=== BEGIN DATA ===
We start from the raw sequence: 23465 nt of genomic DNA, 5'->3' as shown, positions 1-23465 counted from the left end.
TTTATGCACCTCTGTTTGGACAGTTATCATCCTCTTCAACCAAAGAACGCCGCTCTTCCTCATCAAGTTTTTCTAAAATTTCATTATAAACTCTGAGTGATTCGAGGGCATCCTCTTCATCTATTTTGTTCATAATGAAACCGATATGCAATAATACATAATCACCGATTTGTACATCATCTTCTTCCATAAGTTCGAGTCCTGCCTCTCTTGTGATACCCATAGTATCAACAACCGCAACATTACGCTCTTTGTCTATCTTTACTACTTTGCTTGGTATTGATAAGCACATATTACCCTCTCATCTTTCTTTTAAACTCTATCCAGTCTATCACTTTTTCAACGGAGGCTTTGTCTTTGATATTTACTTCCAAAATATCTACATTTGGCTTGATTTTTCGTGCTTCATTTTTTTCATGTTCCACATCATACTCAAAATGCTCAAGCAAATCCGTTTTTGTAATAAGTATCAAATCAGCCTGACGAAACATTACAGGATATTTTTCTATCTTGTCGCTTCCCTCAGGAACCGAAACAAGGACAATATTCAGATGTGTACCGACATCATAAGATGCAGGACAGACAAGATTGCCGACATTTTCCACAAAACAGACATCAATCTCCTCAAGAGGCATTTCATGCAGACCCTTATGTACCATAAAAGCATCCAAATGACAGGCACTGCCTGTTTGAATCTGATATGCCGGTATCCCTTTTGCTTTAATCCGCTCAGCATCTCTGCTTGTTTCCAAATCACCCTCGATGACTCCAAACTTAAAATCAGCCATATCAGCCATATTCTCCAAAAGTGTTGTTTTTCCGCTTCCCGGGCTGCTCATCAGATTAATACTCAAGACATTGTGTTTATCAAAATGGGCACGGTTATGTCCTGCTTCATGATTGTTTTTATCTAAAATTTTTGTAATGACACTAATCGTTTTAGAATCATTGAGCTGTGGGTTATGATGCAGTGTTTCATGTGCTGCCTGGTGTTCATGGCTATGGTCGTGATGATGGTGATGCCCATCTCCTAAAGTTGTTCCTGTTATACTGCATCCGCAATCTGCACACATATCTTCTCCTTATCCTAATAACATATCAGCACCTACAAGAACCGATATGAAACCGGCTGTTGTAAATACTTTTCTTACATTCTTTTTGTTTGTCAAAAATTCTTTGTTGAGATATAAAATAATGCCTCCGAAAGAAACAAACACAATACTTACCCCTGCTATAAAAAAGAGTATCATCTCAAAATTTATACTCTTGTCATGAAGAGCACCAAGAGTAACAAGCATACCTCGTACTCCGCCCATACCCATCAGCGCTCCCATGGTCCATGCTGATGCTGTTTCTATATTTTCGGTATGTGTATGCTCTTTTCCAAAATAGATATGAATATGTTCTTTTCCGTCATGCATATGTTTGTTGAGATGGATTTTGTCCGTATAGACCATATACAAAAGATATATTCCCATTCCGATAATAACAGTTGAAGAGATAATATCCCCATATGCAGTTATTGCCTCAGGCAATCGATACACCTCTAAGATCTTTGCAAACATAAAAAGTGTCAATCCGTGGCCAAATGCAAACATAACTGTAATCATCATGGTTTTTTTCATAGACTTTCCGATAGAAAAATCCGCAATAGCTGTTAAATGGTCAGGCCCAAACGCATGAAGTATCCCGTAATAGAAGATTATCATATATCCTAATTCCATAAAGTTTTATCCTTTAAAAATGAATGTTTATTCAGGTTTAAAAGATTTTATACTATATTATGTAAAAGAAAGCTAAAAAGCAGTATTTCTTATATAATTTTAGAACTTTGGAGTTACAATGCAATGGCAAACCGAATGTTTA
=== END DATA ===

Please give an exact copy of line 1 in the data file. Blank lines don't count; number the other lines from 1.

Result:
We start from the raw sequence: 23465 nt of genomic DNA, 5'->3' as shown, positions 1-23465 counted from the left end.